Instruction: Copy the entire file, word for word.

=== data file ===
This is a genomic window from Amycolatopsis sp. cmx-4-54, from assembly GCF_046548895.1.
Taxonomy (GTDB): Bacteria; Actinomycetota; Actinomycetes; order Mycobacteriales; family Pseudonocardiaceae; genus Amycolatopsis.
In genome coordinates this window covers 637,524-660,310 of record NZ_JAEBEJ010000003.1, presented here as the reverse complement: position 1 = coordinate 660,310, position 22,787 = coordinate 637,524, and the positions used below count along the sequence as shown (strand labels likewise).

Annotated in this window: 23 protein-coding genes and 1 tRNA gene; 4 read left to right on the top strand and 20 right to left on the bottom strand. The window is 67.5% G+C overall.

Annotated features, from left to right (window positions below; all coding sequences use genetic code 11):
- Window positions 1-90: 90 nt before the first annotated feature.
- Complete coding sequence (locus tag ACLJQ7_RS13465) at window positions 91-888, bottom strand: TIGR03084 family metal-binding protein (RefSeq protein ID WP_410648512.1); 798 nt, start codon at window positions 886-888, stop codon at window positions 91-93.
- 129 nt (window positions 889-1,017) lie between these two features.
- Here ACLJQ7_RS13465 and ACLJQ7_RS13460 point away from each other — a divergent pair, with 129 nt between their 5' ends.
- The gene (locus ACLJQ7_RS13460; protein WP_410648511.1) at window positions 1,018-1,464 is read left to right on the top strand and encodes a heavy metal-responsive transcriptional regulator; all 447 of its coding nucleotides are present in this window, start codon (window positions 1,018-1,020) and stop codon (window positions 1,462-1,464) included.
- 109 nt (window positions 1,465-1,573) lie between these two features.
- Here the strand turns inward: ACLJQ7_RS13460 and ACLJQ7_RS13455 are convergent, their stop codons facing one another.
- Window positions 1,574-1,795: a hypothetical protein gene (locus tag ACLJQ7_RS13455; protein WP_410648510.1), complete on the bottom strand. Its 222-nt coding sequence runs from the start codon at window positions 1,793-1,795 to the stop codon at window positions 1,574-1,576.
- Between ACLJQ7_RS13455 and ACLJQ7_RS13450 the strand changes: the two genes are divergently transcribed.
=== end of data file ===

This is a genomic window from Amycolatopsis sp. cmx-4-54, from assembly GCF_046548895.1.
Taxonomy (GTDB): Bacteria; Actinomycetota; Actinomycetes; order Mycobacteriales; family Pseudonocardiaceae; genus Amycolatopsis.
In genome coordinates this window covers 637,524-660,310 of record NZ_JAEBEJ010000003.1, presented here as the reverse complement: position 1 = coordinate 660,310, position 22,787 = coordinate 637,524, and the positions used below count along the sequence as shown (strand labels likewise).

Annotated in this window: 23 protein-coding genes and 1 tRNA gene; 4 read left to right on the top strand and 20 right to left on the bottom strand. The window is 67.5% G+C overall.

Annotated features, from left to right (window positions below; all coding sequences use genetic code 11):
- Window positions 1-90: 90 nt before the first annotated feature.
- Complete coding sequence (locus tag ACLJQ7_RS13465) at window positions 91-888, bottom strand: TIGR03084 family metal-binding protein (RefSeq protein ID WP_410648512.1); 798 nt, start codon at window positions 886-888, stop codon at window positions 91-93.
- 129 nt (window positions 889-1,017) lie between these two features.
- Here ACLJQ7_RS13465 and ACLJQ7_RS13460 point away from each other — a divergent pair, with 129 nt between their 5' ends.
- The gene (locus ACLJQ7_RS13460; protein WP_410648511.1) at window positions 1,018-1,464 is read left to right on the top strand and encodes a heavy metal-responsive transcriptional regulator; all 447 of its coding nucleotides are present in this window, start codon (window positions 1,018-1,020) and stop codon (window positions 1,462-1,464) included.
- 109 nt (window positions 1,465-1,573) lie between these two features.
- Here the strand turns inward: ACLJQ7_RS13460 and ACLJQ7_RS13455 are convergent, their stop codons facing one another.
- Window positions 1,574-1,795: a hypothetical protein gene (locus tag ACLJQ7_RS13455; protein WP_410648510.1), complete on the bottom strand. Its 222-nt coding sequence runs from the start codon at window positions 1,793-1,795 to the stop codon at window positions 1,574-1,576.
- Between ACLJQ7_RS13455 and ACLJQ7_RS13450 the strand changes: the two genes are divergently transcribed.